The Territorial Trap: The Geographical Assumption of International Relations Theory
Contemporary events call this approach into question. The end of the Cold War, the increased velocity and volatility of the world economy, and the emergence of political movements outside the framework of territorial states, suggest the need to consider the territoriality of states in historical context. Conventional thinking relies on three geographical assumptions-states as fixed units of sovereign space, the domestic/foreign polarity, and states as 'containers' of societies - that have led into the 'territorial trap'.
The very term describing the field implies a focus on relations between states (albeit often confused with nations) in contradistinction to what happens within state territorial borders. To the extent that there has been any debate about this distinction it has been entirely in terms of the presence or absence of the territorial state rather than whether any or all states are ever entirely territorial in their modus operandi. The irony in this, as Rob Walker once pointed out, is that international relations theory “has been one of the most spatially oriented sites of modern social and political thought” in fixing an understanding of space as simply territorial that is held as trans-historical in its effects. My 1994 paper argued that three distinctive geographical assumptions underpinned this theoretical perspective binding statehood to territory. The first and most important isthe association between state sovereignty and the state’s territorial field as both limiting and legitimizing the state. The claim of all states is to represent the workings of an abstract or idealized sovereignty irrespective of the effectiveness with which that is administered or the degree to which it is devolved onto other authorities (including a wide range of private as well as public but non-state actors). But this more often than not is a fictive claim that cannot be backed up empirically. Consider the long history of imperialist interventions by more powerful states in less powerful ones and the longstanding ability of big businesses to manipulate government policies across borders to their satisfaction.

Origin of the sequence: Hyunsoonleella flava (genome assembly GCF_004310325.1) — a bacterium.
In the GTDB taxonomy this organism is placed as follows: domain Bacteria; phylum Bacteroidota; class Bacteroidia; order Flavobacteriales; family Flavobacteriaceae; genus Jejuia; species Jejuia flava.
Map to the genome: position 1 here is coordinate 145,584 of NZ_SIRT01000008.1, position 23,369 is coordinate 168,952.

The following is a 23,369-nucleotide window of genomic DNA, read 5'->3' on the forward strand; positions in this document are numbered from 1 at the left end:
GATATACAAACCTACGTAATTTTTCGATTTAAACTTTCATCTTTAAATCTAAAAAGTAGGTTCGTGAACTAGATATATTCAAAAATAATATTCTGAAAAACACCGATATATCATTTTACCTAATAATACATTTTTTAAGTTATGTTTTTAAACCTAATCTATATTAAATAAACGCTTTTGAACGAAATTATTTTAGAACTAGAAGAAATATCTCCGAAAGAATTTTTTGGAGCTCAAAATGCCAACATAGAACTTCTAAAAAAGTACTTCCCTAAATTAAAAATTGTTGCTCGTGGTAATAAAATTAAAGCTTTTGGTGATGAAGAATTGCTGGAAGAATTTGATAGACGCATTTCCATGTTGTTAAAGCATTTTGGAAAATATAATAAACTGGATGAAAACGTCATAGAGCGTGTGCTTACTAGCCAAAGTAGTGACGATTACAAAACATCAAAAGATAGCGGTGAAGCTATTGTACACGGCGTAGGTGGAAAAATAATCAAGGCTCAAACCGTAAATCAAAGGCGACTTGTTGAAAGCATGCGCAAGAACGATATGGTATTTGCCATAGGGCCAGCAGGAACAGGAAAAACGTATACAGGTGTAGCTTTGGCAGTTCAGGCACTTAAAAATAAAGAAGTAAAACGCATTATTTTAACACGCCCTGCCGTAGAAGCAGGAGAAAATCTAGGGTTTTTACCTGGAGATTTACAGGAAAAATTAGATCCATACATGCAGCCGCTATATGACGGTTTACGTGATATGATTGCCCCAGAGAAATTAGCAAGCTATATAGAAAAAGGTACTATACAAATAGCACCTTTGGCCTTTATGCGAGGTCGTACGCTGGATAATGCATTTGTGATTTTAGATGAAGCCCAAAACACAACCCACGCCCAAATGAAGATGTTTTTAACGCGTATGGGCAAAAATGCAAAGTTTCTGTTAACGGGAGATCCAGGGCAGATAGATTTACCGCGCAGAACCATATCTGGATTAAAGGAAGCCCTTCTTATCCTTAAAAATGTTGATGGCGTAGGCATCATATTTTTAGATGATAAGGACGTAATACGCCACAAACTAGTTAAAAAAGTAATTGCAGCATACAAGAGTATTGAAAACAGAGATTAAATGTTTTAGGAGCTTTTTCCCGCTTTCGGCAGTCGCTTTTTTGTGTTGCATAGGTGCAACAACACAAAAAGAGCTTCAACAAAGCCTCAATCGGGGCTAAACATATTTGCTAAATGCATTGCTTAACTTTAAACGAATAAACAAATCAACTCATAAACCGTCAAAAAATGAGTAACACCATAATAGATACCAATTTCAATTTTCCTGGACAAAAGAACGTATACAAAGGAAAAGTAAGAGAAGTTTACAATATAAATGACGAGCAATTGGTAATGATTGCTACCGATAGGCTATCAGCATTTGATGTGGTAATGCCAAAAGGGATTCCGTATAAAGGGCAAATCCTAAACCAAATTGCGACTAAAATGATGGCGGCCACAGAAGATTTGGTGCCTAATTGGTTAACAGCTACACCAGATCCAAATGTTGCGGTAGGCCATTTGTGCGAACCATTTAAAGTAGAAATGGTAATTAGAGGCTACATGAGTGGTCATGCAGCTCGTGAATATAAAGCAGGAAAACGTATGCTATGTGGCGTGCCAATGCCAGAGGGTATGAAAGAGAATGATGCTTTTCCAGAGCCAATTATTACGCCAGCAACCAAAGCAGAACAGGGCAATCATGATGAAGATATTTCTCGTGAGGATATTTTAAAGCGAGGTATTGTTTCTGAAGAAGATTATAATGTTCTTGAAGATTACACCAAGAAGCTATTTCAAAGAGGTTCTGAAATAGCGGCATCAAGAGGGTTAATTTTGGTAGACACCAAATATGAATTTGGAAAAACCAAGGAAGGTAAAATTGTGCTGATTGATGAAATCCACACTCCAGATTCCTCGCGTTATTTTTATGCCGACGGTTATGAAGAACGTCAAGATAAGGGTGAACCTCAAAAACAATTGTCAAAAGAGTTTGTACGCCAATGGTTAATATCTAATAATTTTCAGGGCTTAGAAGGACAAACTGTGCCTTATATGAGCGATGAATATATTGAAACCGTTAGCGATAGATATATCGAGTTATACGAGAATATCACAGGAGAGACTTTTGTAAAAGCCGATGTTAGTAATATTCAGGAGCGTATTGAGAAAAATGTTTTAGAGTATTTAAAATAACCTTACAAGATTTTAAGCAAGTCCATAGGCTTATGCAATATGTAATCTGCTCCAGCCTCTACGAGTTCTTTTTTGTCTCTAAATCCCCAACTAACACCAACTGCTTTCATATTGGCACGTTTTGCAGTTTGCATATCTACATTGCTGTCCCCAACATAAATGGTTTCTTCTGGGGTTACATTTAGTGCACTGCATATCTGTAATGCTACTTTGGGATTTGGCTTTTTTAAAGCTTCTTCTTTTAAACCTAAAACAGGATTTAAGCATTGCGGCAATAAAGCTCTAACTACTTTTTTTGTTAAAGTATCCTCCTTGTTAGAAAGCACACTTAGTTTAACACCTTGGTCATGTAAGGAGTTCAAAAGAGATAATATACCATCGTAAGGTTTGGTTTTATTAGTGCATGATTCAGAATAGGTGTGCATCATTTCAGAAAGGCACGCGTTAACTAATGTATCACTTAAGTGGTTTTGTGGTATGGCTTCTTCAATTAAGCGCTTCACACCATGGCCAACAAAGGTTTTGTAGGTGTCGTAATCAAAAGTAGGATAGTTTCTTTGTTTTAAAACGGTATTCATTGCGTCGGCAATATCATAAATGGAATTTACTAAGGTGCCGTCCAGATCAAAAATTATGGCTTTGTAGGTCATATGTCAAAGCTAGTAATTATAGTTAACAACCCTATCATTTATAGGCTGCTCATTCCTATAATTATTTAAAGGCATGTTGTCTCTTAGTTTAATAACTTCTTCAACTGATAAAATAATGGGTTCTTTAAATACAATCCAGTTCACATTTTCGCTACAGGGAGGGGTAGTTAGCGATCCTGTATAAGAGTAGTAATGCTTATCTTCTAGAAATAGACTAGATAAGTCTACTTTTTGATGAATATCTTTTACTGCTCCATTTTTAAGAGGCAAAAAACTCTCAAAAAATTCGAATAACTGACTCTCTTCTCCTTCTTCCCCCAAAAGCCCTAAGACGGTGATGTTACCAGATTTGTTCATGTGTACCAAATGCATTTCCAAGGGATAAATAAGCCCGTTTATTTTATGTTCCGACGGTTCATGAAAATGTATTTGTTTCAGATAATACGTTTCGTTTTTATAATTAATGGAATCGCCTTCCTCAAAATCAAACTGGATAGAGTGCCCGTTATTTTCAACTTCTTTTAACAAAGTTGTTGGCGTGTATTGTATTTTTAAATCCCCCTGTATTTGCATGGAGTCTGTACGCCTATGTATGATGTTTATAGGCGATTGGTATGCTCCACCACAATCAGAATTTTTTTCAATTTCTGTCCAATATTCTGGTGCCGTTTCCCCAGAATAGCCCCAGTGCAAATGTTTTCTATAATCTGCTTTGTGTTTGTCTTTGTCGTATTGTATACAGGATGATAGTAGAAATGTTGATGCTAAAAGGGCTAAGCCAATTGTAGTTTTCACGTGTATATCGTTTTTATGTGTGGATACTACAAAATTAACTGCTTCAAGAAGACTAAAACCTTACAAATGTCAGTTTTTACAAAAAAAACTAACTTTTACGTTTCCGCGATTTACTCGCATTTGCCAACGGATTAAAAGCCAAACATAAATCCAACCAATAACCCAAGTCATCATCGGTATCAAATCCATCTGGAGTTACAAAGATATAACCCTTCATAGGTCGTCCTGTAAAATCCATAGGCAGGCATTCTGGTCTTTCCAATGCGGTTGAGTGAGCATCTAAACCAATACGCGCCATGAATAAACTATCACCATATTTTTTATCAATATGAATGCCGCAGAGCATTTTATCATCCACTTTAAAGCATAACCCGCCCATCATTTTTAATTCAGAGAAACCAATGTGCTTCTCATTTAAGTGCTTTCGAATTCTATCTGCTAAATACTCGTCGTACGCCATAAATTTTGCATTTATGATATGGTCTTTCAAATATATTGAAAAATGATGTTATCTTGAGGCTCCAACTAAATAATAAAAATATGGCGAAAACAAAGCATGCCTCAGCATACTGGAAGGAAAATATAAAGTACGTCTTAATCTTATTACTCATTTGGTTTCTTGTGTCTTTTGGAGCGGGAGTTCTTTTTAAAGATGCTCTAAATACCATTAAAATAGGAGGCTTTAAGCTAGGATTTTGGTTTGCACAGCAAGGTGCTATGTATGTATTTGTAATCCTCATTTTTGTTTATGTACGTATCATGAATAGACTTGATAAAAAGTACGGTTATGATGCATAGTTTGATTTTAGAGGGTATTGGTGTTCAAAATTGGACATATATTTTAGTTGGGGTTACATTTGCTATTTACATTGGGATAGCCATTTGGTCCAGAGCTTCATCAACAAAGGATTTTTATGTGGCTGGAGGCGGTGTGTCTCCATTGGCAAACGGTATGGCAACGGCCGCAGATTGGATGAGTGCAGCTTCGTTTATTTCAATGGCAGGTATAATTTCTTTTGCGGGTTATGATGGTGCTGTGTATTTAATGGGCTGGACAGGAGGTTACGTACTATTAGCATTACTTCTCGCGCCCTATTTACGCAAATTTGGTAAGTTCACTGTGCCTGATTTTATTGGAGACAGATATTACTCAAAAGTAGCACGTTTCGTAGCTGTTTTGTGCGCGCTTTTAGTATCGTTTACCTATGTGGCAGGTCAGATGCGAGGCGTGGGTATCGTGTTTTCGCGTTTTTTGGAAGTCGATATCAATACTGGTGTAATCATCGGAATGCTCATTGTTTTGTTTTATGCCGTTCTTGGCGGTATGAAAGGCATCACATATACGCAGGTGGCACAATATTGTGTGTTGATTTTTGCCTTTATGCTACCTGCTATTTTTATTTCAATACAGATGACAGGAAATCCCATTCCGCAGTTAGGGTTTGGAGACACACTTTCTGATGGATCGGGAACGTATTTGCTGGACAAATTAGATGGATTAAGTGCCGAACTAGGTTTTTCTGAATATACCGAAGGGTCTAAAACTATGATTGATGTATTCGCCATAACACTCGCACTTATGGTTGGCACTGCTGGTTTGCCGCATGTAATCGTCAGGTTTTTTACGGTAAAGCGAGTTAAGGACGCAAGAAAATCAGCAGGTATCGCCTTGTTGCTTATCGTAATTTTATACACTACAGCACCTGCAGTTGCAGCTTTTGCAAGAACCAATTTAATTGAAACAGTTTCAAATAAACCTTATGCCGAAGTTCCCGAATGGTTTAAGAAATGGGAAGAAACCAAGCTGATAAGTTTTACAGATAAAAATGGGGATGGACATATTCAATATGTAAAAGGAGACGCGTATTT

In fact, information sharing often follows proposals for such large developments rather than vice versa, as the theory would predict. IBTs have been a feature of Southern Africa for decades, stemming from the region’s particular form of water ‘scarcity’, which has led to high water demand in areas of low water availability.
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